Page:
Day 7: Chiang Mai
Today is a free day for you to spend how you wish. While Chiang Mai’s markets, temples and cooking schools offer more than enough to keep visitors busy, there’s also the option of a very special outing to an Elephant Nature Park. In a country where the cruel industry of elephant riding is still big business, elephant nature parks provide a sanctuary for rescued, injured and orphaned elephants. You’ll be greeted by an expert guide, who’ll tell you stories of rescued elephants and explain the issues surrounding elephants in South-East Asia. You’ll then have a chance to feed the elephants from a viewing platform. Lunch (for you) is also provided, followed by elephant bath time. After a safety briefing you’ll be free to jump in and help out scrubbing and bathing the elephants (be sure to bring some shorts/swim gear and a change of clothing). Alternatively, just sit back and watch these wallowing creatures so clearly enjoying themselves.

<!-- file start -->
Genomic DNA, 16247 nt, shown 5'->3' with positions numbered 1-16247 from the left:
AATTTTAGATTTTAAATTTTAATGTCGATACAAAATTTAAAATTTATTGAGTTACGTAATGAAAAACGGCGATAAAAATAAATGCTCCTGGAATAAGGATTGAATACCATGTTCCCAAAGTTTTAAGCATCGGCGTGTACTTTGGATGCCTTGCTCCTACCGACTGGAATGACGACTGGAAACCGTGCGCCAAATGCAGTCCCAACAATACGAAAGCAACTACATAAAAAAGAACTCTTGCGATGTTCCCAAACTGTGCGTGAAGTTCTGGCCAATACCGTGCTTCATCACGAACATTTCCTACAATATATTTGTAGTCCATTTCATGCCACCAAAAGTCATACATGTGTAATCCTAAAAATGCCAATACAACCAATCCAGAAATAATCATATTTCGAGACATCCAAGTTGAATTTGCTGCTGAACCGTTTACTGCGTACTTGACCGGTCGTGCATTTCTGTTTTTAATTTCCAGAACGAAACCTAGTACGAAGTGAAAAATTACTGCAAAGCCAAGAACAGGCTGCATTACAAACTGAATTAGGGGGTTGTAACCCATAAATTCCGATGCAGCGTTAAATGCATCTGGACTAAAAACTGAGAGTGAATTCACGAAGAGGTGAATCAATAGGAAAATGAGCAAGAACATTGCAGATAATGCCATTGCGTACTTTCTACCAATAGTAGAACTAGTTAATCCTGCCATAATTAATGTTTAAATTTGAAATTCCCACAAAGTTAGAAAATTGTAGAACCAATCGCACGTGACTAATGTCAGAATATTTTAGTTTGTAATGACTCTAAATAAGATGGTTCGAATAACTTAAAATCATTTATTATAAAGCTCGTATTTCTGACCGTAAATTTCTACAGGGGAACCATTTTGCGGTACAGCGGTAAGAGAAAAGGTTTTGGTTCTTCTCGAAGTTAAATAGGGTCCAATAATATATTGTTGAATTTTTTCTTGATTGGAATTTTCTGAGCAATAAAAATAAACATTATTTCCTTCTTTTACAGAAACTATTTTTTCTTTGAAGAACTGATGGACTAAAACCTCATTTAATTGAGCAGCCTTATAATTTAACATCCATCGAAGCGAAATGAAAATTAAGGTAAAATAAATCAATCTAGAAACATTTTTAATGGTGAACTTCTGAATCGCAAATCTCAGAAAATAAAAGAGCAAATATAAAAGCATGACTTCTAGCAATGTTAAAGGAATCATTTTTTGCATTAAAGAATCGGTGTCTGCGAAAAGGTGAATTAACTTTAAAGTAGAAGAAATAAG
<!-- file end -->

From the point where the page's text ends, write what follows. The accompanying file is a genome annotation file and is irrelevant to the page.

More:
While in Chiang Mai make sure to sample some delicious traditional northern Thai food. The signature dish is kao soy, yellow wheat noodles in a curry broth, traditionally served with chicken or beef.
Day 8: Doi Mae Salong
Set off by road to the Golden Triangle region, the area where Thailand meets Myanmar and Laos. Travel by public bus from Chiang Mai to Mae Chan, then transfer to a private minivan to continue onto Doi Mae Salong. The atmosphere in the charming town of Doi Mae Salong is reminiscent of a small southern Chinese village, as it was settled by former Chinese Nationalist soldiers who fled from (then) Burma in the 1960s. The region is famous for its Chinese tea traders and you can enjoy a cup of tea in a traditional Chinese tea house overlooking the mountains and tea fields. Check out the interesting markets, where you may see produce and crafts made by hilltribe people like the Akha.
Day 9: Homestay